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Re: rules of engagement scope
From: "Hylton Conacher(ZR1HPC)" <hylton () conacher co za>
Date: Sun, 21 May 2006 09:45:16 +0200

Marco Ivaldi wrote:
On Sat, 13 May 2006, James Kelly wrote:

I'd be curious to find out what the typical scoping is for a pen test rules of engagement agreement.

Do folks go with a "anything goes" or "no holds barred" approach? What limits on ROE do people normally see in these types of agreements?


Take a look at ISECOM's OSSTMM 2.1 Rules of Engagement:

http://www.isecom.org/projects/rules.shtml

Someone here mentioned Denial of Service testing, speaking of which:

"6. Distributed Denial of Service testing over the Internet is forbidden." "7. Any form of flood testing where a person, network, system, or service, is overwhelmed from a larger and stronger source is forbidden."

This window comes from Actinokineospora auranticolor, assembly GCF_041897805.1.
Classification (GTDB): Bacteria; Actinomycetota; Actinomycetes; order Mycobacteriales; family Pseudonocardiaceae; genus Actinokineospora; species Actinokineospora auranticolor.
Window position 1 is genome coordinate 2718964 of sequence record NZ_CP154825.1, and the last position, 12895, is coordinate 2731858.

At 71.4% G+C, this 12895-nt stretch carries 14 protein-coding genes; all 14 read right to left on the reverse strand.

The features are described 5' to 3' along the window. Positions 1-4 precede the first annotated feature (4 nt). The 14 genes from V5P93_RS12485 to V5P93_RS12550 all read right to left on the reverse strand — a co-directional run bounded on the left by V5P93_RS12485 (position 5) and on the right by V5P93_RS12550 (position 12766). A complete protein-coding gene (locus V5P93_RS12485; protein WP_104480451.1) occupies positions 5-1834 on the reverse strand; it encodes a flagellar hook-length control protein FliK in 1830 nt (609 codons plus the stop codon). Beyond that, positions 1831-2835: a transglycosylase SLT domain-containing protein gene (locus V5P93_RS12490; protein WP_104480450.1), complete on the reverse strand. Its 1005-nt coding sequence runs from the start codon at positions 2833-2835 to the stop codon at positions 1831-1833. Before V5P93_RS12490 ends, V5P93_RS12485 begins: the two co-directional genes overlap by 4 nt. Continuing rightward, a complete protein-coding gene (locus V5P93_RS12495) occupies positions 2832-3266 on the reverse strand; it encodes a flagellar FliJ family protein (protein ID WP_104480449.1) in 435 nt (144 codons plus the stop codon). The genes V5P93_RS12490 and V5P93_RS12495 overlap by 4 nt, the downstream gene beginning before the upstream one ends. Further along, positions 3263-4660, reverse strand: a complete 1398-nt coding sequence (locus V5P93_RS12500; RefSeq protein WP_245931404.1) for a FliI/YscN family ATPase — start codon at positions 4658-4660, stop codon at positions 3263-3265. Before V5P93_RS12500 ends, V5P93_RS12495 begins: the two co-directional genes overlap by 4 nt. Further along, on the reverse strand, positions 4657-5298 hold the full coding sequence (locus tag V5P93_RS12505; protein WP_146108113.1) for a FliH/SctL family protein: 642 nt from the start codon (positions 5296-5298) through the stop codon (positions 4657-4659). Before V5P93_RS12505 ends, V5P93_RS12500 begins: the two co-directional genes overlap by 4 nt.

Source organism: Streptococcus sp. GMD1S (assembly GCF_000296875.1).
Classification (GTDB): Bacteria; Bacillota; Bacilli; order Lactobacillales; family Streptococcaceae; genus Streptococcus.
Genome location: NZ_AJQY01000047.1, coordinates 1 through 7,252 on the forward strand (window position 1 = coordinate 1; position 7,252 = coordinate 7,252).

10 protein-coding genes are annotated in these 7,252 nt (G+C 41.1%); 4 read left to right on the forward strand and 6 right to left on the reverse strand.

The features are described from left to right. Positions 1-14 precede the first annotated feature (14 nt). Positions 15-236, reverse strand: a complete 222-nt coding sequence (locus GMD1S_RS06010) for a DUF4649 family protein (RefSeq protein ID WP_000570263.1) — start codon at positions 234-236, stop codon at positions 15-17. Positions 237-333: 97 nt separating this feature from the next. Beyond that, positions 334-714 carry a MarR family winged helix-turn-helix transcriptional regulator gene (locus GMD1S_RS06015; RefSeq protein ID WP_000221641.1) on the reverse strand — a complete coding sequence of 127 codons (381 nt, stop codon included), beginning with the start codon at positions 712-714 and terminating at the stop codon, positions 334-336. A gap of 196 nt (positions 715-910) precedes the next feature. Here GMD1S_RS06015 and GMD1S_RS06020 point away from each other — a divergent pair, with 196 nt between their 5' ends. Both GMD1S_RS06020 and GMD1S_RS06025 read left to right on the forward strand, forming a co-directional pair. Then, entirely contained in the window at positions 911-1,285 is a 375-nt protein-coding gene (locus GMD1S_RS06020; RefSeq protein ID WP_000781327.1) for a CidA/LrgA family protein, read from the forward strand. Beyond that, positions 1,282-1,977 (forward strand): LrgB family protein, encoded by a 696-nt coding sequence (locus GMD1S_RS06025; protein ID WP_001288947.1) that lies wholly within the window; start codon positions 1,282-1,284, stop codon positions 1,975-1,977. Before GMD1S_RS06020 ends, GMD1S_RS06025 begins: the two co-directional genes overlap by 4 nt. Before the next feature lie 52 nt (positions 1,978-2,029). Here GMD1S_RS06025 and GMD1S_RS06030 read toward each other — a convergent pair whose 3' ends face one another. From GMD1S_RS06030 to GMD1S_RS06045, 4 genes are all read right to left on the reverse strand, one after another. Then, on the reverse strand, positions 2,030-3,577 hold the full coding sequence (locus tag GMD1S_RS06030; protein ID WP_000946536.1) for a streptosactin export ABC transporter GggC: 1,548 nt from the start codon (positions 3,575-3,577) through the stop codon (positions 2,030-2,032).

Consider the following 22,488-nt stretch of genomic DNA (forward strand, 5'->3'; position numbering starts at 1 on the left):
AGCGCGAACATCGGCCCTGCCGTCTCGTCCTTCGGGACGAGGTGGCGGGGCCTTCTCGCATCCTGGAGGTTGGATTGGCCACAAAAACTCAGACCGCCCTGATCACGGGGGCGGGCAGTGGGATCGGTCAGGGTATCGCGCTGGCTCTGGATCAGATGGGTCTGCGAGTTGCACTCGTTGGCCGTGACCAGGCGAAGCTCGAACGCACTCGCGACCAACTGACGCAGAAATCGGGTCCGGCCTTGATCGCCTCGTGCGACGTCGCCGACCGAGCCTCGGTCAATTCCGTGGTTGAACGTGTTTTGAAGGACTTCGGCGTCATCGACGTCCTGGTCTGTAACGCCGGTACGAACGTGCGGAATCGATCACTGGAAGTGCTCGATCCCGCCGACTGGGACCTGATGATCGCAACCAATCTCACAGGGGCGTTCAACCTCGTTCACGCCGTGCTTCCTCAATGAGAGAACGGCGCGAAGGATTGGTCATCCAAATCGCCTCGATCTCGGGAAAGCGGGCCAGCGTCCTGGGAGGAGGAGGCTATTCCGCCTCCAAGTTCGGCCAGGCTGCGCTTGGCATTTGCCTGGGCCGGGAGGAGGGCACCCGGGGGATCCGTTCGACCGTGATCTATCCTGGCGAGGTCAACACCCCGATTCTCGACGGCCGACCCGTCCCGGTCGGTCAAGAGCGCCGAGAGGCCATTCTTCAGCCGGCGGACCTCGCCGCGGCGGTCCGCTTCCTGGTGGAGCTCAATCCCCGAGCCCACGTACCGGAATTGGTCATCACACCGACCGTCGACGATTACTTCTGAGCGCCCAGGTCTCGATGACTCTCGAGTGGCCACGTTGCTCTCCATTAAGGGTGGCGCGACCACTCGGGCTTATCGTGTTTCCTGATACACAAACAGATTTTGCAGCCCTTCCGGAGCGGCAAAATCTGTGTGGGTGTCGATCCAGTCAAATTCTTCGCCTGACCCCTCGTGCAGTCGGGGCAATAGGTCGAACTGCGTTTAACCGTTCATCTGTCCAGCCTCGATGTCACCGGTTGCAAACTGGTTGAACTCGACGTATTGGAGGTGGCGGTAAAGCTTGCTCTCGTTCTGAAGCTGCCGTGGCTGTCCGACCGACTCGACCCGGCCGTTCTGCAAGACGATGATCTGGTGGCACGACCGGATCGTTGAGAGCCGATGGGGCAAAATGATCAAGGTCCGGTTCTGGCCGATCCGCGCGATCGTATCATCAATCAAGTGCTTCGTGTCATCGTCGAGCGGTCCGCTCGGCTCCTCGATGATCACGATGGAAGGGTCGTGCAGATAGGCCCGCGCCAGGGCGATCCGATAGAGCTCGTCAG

Cheers,
I understand that rules of engagment are/should be required if only a specific item/prorocol is being tested, as with any software testing plan, but for a general penetration test I cannot understand why rules are set for engagement. since when do blackhat hackers and crackers abide by rules?

If you want a physical item checked, you call in the agents/manufacturers and ask them to prove their security claims. Once you have satisfied yourself that you are safe, you assume that that same device would protect you from unauthorized entry ie from a burglar.

When a burglar does decide to visit you for some asset relocation, he is not only going to try and get in via the door that you have just had tested. He needs to penetrate the security in whatever manner he can so as to get what he wants.

In conclusion you hope that the various test that you have done on as many of the components as possible, will withstand a rogue attack. If they don't then it is time to have a rules of engagement created/updated to protect against that particular event.

Remember the old analogy that NO system is fully secure as security is defined differently by different people.


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